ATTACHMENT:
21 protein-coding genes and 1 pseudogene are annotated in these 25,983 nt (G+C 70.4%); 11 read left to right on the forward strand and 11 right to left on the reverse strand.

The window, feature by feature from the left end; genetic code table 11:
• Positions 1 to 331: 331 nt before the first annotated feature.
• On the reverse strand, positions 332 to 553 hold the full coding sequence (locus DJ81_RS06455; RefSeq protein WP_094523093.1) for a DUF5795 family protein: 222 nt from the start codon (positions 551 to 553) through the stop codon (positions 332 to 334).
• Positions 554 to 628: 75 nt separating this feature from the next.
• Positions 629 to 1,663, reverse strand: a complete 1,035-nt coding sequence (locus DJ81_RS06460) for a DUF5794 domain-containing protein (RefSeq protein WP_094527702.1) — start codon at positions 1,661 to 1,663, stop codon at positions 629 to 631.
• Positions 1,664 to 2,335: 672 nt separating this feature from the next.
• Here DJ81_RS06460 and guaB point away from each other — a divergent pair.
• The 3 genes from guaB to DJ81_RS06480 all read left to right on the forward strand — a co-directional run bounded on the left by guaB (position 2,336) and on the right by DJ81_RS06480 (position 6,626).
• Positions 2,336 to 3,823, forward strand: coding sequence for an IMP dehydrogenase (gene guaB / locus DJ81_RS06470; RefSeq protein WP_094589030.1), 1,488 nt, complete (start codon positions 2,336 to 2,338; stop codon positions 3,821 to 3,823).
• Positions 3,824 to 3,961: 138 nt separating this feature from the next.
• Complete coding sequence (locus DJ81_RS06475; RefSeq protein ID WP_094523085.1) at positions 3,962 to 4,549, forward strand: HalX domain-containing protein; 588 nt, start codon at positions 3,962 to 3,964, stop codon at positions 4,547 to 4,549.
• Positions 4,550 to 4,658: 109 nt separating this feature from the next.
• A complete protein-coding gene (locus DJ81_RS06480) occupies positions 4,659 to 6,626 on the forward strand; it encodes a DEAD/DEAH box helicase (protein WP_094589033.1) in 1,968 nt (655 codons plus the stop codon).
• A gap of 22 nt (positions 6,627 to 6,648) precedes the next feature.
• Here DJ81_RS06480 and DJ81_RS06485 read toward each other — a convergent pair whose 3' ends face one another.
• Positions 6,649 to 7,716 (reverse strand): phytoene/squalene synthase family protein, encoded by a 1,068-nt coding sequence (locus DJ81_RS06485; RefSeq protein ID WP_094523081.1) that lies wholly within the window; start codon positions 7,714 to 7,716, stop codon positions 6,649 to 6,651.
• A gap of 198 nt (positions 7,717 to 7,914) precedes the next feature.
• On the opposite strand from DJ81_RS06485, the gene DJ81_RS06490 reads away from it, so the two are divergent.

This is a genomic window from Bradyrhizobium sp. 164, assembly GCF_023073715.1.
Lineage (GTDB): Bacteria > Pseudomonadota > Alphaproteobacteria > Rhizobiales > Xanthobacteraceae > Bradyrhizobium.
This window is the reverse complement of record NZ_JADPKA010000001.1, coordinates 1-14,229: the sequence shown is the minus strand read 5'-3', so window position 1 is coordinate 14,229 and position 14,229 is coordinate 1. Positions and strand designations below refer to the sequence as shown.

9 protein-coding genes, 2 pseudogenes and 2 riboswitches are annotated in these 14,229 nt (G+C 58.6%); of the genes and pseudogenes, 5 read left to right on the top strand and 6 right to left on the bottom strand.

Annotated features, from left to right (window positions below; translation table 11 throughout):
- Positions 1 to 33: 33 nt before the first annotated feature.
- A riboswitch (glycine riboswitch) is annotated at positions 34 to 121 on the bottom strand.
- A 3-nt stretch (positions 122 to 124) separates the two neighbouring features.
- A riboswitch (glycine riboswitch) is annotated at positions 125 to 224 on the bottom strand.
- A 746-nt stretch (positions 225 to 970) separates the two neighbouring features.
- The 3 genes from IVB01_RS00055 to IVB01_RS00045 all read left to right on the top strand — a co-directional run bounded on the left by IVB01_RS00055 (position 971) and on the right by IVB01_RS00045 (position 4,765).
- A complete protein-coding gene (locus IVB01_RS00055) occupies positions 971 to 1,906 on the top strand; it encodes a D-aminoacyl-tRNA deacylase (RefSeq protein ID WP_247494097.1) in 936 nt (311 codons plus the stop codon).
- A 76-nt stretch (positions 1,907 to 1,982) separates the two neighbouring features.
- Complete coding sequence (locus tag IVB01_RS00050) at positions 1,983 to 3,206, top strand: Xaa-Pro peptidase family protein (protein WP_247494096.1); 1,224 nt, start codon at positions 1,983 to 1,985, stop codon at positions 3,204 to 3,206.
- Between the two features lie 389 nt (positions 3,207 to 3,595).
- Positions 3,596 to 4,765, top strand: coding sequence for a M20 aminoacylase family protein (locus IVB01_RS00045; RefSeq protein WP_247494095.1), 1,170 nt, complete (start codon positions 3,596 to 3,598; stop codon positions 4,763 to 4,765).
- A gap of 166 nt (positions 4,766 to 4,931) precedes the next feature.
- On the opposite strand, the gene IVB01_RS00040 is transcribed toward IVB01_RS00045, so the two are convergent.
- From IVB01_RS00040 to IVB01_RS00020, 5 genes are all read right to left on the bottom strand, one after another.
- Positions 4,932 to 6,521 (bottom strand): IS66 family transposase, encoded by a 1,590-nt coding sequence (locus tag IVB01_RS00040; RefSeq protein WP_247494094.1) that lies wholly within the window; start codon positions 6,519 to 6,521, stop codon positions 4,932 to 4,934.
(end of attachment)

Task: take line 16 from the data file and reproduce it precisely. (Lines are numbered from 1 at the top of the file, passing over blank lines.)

• Here DJ81_RS06480 and DJ81_RS06485 read toward each other — a convergent pair whose 3' ends face one another.